New Beginnings – Your Sins are Forgiven

Fr Luke A Veronis


Imagine Jesus looking into our eyes and saying, “My child, your sins are forgiven. Your past mistakes wiped away; the poor choices of your life forgotten; all the ways you have turned away from God throughout your life are no more. Any debt you owe me for all I’ve given you is dismissed and there will be no remembrance of this debt.”

Can you imagine beginning with a clean, new slate in life! What would it be like to forget all our past mistakes and to begin afresh and anew?!?

In today’s Gospel story, Jesus says these words to a paralyzed man. We heard the story of when four friends carried their paralyzed friend to meet Jesus, and they get to the house only to see that it was so crowded they couldn’t get inside the door. So, the four friends lift their paralyzed friend up onto the roof and break through the roof to lay the crippled man right in front of Jesus. Christ sees the faith of this man, and his friends, and then shocks them all not by healing him right away, but by saying, “My son, your sins are forgiven!”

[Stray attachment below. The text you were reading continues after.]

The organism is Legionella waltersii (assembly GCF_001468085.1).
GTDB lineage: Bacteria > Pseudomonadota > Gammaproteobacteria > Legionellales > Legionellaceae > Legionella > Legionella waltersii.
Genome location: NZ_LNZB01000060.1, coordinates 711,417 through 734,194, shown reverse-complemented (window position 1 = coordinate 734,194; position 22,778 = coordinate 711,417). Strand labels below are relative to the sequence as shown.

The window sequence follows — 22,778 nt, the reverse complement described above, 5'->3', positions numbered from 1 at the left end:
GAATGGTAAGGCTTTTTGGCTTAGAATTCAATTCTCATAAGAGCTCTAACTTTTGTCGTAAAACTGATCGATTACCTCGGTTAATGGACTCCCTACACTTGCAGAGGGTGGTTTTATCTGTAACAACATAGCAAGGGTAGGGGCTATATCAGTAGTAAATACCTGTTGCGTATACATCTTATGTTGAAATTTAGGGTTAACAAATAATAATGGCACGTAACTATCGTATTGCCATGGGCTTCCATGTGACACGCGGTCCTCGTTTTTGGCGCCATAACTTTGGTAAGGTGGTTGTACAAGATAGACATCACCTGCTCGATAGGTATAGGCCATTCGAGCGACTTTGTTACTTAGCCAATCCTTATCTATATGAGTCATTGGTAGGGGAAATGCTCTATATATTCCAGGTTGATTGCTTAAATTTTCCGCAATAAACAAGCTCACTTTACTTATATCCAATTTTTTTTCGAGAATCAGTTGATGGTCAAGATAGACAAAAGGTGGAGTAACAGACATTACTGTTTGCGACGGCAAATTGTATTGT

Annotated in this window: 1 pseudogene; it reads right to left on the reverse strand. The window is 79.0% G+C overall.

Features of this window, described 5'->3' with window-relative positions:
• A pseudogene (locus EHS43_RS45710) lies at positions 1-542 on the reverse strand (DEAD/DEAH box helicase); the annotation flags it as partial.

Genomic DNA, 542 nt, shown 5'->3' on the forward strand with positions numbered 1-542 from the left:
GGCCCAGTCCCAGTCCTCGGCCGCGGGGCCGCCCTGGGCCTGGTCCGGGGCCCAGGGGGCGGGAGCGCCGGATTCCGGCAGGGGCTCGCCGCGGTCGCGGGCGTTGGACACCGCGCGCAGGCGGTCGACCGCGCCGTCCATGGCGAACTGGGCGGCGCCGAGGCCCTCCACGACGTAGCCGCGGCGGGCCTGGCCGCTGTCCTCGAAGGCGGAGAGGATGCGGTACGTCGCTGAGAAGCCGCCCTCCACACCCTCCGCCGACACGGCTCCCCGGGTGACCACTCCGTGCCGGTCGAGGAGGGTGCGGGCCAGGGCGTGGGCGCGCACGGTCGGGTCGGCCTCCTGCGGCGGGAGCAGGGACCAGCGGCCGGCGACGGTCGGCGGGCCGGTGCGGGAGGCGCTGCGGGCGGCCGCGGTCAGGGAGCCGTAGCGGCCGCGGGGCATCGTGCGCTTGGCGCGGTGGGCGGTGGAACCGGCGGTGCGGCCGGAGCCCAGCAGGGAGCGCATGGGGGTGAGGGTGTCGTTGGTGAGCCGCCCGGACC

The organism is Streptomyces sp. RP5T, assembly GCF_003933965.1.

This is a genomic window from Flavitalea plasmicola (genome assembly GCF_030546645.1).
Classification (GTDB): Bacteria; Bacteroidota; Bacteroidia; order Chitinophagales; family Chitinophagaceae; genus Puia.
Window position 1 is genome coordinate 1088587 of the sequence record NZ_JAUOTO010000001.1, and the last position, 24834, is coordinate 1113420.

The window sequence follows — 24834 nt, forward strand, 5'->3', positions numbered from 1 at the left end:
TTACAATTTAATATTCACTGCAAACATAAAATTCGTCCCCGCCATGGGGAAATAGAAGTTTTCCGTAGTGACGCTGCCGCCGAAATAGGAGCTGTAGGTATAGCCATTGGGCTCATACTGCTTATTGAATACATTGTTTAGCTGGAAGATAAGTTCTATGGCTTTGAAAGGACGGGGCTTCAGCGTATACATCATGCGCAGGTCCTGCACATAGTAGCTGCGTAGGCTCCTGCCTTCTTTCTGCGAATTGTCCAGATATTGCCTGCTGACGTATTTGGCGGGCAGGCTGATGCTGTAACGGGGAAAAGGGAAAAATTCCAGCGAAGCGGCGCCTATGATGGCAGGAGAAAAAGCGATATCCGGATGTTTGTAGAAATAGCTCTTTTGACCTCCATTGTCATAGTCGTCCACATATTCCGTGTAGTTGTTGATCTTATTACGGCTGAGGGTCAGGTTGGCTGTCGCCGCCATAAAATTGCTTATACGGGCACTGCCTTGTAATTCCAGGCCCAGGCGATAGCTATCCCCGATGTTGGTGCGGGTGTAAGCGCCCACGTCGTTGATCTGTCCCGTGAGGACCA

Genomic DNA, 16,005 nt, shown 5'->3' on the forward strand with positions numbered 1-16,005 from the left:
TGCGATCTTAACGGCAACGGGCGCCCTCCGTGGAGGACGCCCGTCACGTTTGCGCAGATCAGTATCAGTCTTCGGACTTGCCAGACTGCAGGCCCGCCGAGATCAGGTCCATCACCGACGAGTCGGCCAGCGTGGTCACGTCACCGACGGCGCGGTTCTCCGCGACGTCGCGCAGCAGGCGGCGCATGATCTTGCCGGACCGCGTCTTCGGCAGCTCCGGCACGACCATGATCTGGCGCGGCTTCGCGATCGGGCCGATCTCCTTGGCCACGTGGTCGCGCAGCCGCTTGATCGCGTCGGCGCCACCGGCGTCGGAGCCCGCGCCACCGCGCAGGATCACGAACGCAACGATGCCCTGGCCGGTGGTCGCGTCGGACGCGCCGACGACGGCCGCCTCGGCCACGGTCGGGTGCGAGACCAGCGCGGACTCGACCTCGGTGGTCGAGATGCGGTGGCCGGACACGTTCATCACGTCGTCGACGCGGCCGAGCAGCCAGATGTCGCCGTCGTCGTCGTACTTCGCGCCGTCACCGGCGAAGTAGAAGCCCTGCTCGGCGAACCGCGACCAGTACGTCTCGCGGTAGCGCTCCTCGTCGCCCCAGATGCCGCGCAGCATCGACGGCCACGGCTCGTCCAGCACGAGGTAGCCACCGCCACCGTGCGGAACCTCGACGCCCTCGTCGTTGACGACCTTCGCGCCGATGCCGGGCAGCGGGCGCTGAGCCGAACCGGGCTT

Jesus was ready to give this man back his life by healing his paralysis, but He wanted to give back to this man a new life by first forgiving his sins. “My child, you have a new beginning in your life! Any separation from God that you have in your life is repaired, reconciled.”

Can we imagine Christ offering the same saving words to us?

Before we go further with forgiving our sins, however, I want us to reflect on what are the sins that turn us away from God. Sinning is much more nuanced than simply and legalistically breaking some moral law. Whenever we turn away from God, whenever we forget or reject Him in our lives, whenever we distance ourselves from Him through our words, our thoughts, our actions and even our inactions, we are sinning. When we pause to understand sin in this way, we will quickly realize how much we need Christ to say to us, “My child, your sins are forgiven.”

In the New Testament Greek, there are a variety of words that describe sin. The most common word, amartia, means missing the mark. God created each one of us in His image and likeness. With the incredible potential He has given us, we are supposed to grow in His likeness, to become more and more like Him, to become saints. That is the expectation with what has been given to each of us. If we aren’t growing in that divine grace, if we are missing the mark, then we are sinning. Who among us will dare say we haven’t sinned in this way, by not hitting the divine mark that God has placed in each of us?!?

Aμαρτία is missing this mark, i.e. not becoming like Christ.

Another word in Greek that describes sin is παράβασης which implies consciously stepping across the line between good and evil. This is making a decision to choose evil over good, darkness over light, indifference or hatred over love. We all consciously make such decisions at times, however infrequent or frequent.